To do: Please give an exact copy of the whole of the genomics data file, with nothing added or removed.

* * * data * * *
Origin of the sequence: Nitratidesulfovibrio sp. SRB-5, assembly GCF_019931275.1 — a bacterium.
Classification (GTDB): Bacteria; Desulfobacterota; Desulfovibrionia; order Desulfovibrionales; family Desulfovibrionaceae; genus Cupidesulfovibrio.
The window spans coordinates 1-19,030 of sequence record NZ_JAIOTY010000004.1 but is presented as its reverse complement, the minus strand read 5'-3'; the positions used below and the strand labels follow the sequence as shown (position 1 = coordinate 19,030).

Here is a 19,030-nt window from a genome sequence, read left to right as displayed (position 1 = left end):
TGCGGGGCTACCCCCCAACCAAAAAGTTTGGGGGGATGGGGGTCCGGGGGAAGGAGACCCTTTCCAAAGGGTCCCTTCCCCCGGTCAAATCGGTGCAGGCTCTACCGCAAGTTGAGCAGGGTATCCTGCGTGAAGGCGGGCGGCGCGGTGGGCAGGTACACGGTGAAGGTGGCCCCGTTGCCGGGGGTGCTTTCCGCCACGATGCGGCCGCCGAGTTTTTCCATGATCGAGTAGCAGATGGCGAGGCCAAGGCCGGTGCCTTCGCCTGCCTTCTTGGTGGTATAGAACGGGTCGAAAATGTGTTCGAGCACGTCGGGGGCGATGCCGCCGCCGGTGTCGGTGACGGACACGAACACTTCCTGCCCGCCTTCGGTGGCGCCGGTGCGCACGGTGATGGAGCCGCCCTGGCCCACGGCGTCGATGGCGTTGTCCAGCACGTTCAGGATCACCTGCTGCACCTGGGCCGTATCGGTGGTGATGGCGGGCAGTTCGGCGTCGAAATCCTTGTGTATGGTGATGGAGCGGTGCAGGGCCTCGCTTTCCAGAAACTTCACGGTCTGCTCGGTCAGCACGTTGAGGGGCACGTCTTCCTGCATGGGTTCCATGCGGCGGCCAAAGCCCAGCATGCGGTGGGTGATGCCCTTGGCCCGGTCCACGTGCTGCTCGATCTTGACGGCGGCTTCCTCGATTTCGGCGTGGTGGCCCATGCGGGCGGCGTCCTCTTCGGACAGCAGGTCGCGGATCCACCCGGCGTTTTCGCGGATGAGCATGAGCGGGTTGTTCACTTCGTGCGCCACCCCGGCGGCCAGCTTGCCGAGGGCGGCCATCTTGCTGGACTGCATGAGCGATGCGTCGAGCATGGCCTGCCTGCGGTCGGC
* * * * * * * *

Origin of the sequence: Nitratidesulfovibrio sp. SRB-5, assembly GCF_019931275.1 — a bacterium.
Classification (GTDB): Bacteria; Desulfobacterota; Desulfovibrionia; order Desulfovibrionales; family Desulfovibrionaceae; genus Cupidesulfovibrio.
The window spans coordinates 1-19,030 of sequence record NZ_JAIOTY010000004.1 but is presented as its reverse complement, the minus strand read 5'-3'; the positions used below and the strand labels follow the sequence as shown (position 1 = coordinate 19,030).

Here is a 19,030-nt window from a genome sequence, read left to right as displayed (position 1 = left end):
TGCGGGGCTACCCCCCAACCAAAAAGTTTGGGGGGATGGGGGTCCGGGGGAAGGAGACCCTTTCCAAAGGGTCCCTTCCCCCGGTCAAATCGGTGCAGGCTCTACCGCAAGTTGAGCAGGGTATCCTGCGTGAAGGCGGGCGGCGCGGTGGGCAGGTACACGGTGAAGGTGGCCCCGTTGCCGGGGGTGCTTTCCGCCACGATGCGGCCGCCGAGTTTTTCCATGATCGAGTAGCAGATGGCGAGGCCAAGGCCGGTGCCTTCGCCTGCCTTCTTGGTGGTATAGAACGGGTCGAAAATGTGTTCGAGCACGTCGGGGGCGATGCCGCCGCCGGTGTCGGTGACGGACACGAACACTTCCTGCCCGCCTTCGGTGGCGCCGGTGCGCACGGTGATGGAGCCGCCCTGGCCCACGGCGTCGATGGCGTTGTCCAGCACGTTCAGGATCACCTGCTGCACCTGGGCCGTATCGGTGGTGATGGCGGGCAGTTCGGCGTCGAAATCCTTGTGTATGGTGATGGAGCGGTGCAGGGCCTCGCTTTCCAGAAACTTCACGGTCTGCTCGGTCAGCACGTTGAGGGGCACGTCTTCCTGCATGGGTTCCATGCGGCGGCCAAAGCCCAGCATGCGGTGGGTGATGCCCTTGGCCCGGTCCACGTGCTGCTCGATCTTGACGGCGGCTTCCTCGATTTCGGCGTGGTGGCCCATGCGGGCGGCGTCCTCTTCGGACAGCAGGTCGCGGATCCACCCGGCGTTTTCGCGGATGAGCATGAGCGGGTTGTTCACTTCGTGCGCCACCCCGGCGGCCAGCTTGCCGAGGGCGGCCATCTTGCTGGACTGCATGAGCGATGCGTCGAGCATGGCCTGCCTGCGGTCGGC